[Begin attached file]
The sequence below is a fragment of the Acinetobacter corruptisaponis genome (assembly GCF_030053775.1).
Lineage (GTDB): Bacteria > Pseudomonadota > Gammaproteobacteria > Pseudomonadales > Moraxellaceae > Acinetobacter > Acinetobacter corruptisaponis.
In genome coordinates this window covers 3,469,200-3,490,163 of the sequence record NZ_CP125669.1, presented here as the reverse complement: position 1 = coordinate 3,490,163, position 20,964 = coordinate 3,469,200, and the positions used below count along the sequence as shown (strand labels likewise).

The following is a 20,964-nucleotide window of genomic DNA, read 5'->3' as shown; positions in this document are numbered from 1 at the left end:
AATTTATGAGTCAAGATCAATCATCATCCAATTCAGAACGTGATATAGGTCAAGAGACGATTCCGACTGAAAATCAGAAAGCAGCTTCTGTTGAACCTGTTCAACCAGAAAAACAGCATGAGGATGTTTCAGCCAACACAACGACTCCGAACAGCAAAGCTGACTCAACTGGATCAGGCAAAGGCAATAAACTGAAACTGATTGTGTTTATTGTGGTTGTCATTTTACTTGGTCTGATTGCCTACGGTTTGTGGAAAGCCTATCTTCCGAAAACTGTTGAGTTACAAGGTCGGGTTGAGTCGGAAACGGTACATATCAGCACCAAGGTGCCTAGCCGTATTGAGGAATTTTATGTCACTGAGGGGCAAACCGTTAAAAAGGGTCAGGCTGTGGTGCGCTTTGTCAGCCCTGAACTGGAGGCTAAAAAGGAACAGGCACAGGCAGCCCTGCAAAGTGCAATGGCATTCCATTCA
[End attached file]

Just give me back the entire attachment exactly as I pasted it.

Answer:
The sequence below is a fragment of the Acinetobacter corruptisaponis genome (assembly GCF_030053775.1).
Lineage (GTDB): Bacteria > Pseudomonadota > Gammaproteobacteria > Pseudomonadales > Moraxellaceae > Acinetobacter > Acinetobacter corruptisaponis.
In genome coordinates this window covers 3,469,200-3,490,163 of the sequence record NZ_CP125669.1, presented here as the reverse complement: position 1 = coordinate 3,490,163, position 20,964 = coordinate 3,469,200, and the positions used below count along the sequence as shown (strand labels likewise).

The following is a 20,964-nucleotide window of genomic DNA, read 5'->3' as shown; positions in this document are numbered from 1 at the left end:
AATTTATGAGTCAAGATCAATCATCATCCAATTCAGAACGTGATATAGGTCAAGAGACGATTCCGACTGAAAATCAGAAAGCAGCTTCTGTTGAACCTGTTCAACCAGAAAAACAGCATGAGGATGTTTCAGCCAACACAACGACTCCGAACAGCAAAGCTGACTCAACTGGATCAGGCAAAGGCAATAAACTGAAACTGATTGTGTTTATTGTGGTTGTCATTTTACTTGGTCTGATTGCCTACGGTTTGTGGAAAGCCTATCTTCCGAAAACTGTTGAGTTACAAGGTCGGGTTGAGTCGGAAACGGTACATATCAGCACCAAGGTGCCTAGCCGTATTGAGGAATTTTATGTCACTGAGGGGCAAACCGTTAAAAAGGGTCAGGCTGTGGTGCGCTTTGTCAGCCCTGAACTGGAGGCTAAAAAGGAACAGGCACAGGCAGCCCTGCAAAGTGCAATGGCATTCCATTCA